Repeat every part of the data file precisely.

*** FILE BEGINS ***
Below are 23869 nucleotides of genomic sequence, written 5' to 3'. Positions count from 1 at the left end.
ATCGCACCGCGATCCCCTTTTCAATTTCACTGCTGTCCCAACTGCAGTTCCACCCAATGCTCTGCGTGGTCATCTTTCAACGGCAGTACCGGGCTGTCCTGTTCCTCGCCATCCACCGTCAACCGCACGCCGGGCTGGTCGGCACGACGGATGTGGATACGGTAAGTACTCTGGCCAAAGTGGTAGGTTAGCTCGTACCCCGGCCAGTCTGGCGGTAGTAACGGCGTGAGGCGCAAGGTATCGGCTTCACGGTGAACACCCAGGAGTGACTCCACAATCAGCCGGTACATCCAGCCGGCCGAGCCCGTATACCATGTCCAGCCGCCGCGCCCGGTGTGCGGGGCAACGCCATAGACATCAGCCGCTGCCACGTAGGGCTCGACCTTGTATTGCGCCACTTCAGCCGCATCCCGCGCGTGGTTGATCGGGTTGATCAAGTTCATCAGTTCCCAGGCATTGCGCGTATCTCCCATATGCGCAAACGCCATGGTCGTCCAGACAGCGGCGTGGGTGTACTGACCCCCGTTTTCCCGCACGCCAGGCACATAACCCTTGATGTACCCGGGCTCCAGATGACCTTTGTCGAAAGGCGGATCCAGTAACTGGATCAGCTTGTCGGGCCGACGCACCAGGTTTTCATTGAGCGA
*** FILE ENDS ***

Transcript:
Below are 23869 nucleotides of genomic sequence, written 5' to 3'. Positions count from 1 at the left end.
ATCGCACCGCGATCCCCTTTTCAATTTCACTGCTGTCCCAACTGCAGTTCCACCCAATGCTCTGCGTGGTCATCTTTCAACGGCAGTACCGGGCTGTCCTGTTCCTCGCCATCCACCGTCAACCGCACGCCGGGCTGGTCGGCACGACGGATGTGGATACGGTAAGTACTCTGGCCAAAGTGGTAGGTTAGCTCGTACCCCGGCCAGTCTGGCGGTAGTAACGGCGTGAGGCGCAAGGTATCGGCTTCACGGTGAACACCCAGGAGTGACTCCACAATCAGCCGGTACATCCAGCCGGCCGAGCCCGTATACCATGTCCAGCCGCCGCGCCCGGTGTGCGGGGCAACGCCATAGACATCAGCCGCTGCCACGTAGGGCTCGACCTTGTATTGCGCCACTTCAGCCGCATCCCGCGCGTGGTTGATCGGGTTGATCAAGTTCATCAGTTCCCAGGCATTGCGCGTATCTCCCATATGCGCAAACGCCATGGTCGTCCAGACAGCGGCGTGGGTGTACTGACCCCCGTTTTCCCGCACGCCAGGCACATAACCCTTGATGTACCCGGGCTCCAGATGACCTTTGTCGAAAGGCGGATCCAGTAACTGGATCAGCTTGTCGGGCCGACGCACCAGGTTTTCATTGAGCGA